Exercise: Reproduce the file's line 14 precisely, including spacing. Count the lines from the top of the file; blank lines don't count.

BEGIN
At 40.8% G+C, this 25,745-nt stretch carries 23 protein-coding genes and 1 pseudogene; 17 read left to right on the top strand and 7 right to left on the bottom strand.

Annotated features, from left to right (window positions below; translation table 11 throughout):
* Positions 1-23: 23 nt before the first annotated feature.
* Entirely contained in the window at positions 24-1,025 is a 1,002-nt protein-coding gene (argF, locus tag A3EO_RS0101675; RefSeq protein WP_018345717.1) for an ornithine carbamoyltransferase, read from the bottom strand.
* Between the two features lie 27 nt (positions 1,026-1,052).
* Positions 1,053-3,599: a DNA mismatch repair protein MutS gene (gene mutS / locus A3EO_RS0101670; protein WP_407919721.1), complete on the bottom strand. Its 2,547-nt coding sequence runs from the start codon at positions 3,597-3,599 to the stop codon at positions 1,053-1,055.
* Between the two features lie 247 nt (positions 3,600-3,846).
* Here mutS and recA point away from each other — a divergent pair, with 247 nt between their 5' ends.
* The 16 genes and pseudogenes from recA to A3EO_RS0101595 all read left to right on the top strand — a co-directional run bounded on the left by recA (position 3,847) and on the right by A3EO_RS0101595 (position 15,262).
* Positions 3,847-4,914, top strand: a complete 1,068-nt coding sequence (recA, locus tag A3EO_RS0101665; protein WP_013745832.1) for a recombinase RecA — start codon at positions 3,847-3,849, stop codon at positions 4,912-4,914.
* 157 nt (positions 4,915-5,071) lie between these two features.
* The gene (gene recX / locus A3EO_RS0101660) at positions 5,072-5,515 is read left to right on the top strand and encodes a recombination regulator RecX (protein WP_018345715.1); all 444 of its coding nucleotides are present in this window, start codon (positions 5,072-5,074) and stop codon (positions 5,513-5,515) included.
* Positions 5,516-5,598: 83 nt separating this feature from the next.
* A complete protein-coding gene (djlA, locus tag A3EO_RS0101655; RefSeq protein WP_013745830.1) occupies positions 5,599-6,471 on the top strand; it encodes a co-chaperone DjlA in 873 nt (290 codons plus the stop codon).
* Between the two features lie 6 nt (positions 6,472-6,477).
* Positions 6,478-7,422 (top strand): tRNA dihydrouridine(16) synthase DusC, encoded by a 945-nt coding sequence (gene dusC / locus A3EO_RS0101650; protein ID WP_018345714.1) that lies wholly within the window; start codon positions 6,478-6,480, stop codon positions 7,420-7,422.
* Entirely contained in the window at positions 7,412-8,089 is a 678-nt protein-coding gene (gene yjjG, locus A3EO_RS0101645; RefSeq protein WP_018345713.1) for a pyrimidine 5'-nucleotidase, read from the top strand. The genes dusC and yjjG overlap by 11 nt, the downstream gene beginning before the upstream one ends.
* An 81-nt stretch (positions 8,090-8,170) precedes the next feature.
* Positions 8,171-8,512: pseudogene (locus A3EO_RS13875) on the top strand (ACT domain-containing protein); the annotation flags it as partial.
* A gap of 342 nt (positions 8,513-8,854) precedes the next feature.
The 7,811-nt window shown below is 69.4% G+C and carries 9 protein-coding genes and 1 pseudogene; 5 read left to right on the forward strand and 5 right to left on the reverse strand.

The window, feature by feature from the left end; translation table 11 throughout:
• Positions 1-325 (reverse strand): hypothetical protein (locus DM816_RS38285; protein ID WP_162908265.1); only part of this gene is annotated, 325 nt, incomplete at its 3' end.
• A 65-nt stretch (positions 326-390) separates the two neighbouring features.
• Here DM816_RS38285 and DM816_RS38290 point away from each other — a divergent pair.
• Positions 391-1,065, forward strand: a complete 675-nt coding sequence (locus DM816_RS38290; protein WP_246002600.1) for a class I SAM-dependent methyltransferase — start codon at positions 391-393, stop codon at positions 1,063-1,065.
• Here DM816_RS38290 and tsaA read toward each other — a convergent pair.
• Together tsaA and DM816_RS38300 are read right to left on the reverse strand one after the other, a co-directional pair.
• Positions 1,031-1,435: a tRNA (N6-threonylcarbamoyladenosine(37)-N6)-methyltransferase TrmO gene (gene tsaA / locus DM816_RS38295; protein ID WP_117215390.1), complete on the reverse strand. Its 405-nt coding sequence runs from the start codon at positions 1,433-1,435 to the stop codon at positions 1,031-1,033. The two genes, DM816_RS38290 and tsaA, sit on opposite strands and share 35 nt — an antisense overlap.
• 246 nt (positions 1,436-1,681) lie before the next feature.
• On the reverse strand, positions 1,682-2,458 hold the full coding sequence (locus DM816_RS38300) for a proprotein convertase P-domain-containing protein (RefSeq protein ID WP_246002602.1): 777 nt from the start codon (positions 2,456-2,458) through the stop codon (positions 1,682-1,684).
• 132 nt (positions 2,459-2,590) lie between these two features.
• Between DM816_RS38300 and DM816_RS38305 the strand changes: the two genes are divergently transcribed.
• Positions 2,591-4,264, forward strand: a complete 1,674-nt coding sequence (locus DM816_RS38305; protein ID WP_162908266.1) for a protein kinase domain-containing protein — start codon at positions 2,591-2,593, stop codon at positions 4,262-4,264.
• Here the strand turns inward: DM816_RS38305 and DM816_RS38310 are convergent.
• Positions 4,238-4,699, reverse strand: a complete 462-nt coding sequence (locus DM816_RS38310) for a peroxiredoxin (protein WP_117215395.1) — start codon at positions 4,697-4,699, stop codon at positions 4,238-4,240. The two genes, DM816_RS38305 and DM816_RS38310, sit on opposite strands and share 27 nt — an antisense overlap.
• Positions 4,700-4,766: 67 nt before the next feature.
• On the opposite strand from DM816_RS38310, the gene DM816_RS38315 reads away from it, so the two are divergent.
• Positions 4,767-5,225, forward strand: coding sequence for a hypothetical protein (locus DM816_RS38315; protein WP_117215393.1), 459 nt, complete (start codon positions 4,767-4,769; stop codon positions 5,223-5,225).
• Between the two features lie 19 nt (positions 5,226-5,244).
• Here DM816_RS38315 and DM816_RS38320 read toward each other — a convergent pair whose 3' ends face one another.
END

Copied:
* A complete protein-coding gene (djlA, locus tag A3EO_RS0101655; RefSeq protein WP_013745830.1) occupies positions 5,599-6,471 on the top strand; it encodes a co-chaperone DjlA in 873 nt (290 codons plus the stop codon).